Another area Staples describes as "robust" last year is the agency’s transatlantic healthcare work.

A challenge for APCO in 2015 has been to "refocus" its practices, including healthcare, which accounts for nearly 30 per cent of the business, and corporate sustainability, now renamed corporate, purpose and sustainability.

There is also new leadership in the energy and renewable practice.

"We’ve realigned, relaunched and refreshed our practices," explains Staples.

The most significant decrease in revenue was the loss of BlackBerry at the end of 2014 but Staples says the agency has replaced that revenue with client wins including Nespresso in Brussels and Innovate in the UK, while in the Gulf, it has won the Arab Strategy Forum and Crescent Enterprises.

He says: "Most of our Gulf work is driven by large-scale initiatives, often for government or corporate entities based there."

Staples believes the role of organisations such as the UN and EU in global governance is changing and that this trend is having a "profound effect" on its work with clients.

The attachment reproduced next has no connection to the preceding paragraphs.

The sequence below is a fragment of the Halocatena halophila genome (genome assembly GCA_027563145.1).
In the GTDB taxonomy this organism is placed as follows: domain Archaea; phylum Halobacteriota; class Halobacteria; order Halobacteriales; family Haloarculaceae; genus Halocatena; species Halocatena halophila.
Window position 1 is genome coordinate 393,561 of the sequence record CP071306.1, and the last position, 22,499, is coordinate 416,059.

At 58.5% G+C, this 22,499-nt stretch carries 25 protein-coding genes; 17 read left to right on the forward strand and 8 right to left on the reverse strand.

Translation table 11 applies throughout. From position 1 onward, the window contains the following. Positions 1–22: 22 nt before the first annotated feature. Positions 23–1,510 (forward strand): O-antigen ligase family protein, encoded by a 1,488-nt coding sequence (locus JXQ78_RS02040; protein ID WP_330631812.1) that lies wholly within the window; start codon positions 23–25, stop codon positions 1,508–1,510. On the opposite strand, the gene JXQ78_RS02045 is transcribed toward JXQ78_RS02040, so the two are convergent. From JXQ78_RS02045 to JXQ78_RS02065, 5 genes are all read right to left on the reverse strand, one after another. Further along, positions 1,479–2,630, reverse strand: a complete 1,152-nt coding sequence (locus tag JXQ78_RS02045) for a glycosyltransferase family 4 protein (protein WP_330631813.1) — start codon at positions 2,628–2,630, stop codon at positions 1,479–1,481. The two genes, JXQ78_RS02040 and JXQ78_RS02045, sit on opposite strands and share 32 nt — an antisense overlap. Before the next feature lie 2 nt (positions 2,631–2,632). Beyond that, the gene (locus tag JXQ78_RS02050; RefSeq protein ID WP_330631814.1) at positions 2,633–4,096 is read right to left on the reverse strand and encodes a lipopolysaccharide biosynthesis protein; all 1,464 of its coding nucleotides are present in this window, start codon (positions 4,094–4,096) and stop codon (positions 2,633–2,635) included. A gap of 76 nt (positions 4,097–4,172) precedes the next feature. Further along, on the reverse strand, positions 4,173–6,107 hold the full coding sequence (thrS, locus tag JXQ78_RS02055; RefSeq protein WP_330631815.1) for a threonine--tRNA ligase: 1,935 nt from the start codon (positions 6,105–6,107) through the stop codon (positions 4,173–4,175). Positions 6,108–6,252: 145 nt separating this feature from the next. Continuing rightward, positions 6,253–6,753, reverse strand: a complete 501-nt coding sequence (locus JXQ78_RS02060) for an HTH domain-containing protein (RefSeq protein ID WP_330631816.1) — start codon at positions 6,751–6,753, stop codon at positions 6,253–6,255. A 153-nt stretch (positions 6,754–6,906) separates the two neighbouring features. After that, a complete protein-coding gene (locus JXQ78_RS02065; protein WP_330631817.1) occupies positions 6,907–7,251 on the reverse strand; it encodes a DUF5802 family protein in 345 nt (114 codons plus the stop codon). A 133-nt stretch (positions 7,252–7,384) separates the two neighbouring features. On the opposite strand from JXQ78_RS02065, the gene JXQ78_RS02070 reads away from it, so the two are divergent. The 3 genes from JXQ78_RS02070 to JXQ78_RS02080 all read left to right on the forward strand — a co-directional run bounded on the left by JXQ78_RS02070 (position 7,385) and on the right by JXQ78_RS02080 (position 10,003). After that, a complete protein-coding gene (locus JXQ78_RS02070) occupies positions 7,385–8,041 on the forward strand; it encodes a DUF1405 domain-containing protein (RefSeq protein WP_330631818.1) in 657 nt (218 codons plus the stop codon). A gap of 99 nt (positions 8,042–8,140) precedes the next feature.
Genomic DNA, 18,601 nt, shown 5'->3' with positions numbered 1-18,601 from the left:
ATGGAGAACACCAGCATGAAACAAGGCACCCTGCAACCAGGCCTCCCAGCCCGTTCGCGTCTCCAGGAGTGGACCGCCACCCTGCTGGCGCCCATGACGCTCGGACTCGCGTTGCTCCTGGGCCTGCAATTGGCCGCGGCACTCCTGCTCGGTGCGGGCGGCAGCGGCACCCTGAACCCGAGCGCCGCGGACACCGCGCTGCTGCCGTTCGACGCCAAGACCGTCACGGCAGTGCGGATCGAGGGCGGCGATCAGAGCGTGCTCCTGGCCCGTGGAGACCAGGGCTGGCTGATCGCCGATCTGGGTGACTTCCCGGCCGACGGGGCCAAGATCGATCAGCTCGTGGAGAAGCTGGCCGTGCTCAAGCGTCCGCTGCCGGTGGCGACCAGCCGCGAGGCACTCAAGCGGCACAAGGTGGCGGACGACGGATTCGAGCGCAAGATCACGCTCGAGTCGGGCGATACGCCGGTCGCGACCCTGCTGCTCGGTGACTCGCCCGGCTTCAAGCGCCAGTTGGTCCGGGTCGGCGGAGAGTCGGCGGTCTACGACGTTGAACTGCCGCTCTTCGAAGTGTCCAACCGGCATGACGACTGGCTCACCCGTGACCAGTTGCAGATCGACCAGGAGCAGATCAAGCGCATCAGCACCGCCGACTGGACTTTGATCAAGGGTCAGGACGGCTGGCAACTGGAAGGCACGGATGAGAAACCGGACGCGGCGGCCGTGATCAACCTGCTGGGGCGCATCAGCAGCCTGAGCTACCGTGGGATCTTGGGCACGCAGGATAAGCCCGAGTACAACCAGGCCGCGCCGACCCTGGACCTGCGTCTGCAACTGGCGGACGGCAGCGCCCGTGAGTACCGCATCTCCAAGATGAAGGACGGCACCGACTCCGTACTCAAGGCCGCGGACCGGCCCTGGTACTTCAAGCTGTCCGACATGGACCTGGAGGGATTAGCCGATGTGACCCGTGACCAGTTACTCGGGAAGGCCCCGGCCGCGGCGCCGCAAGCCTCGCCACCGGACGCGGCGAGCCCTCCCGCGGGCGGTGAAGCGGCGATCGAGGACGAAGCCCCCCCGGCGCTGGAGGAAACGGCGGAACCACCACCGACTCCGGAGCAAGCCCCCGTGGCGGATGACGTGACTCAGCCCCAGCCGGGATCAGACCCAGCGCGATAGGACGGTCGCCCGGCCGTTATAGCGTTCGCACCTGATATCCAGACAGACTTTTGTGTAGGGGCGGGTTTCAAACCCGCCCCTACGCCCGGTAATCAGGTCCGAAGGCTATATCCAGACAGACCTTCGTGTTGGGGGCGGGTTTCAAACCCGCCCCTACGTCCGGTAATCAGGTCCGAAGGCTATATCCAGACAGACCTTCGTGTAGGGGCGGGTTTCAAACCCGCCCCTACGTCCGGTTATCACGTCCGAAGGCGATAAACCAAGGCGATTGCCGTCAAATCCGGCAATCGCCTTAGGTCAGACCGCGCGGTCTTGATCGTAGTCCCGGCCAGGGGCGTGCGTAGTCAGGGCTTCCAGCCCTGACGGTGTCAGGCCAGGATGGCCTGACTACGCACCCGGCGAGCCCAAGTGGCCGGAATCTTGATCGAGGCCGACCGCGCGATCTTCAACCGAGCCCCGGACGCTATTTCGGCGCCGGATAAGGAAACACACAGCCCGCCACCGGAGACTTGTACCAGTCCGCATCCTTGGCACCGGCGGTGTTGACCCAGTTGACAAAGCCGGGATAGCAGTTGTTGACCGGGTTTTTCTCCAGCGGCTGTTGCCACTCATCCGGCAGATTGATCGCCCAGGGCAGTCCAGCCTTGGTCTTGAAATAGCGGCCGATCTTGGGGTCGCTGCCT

He says: "There is no single UN agency that has responsibility for migration... the EU seems to be managing it poorly and national governments have very different perspectives. Some of our clients want to understand the economic implications of mass migration and ask what our reading and insight is into that and how they should respond to it."

And while some of its clients just want to understand migration, others – including some of those high-net-worth clients – want to get involved and help solve the underlying causes. They need help with directing their campaigns. This vacuum that Staples describes in global governance provides new avenues for business.

For 2016, APCO’s ambition in the region is to create what it calls a ‘global account leadership initiative’ in which more of its worldwide accounts will be led by the senior team in Europe, rather than from the US, which has been the case up until recently.

At the end of 2014, APCO restructured to refocus on key markets and reduced the number of offices from 35 to 30. Following these changes, Staples says he does not see any changes to the map in Europe on the horizon.

Staples wants to look back on 2016 having achieved two things.

The first is for the team in Europe to be aligned with the new mission and purpose the company has decided upon earlier this year.

The second is to achieve a much greater share of the EMEA business to be shared across multiple offices.

"Our business thrives when our colleagues work in a more collaborative way," he concludes. "We need more collaboration, more shared business and more collective growth of the business."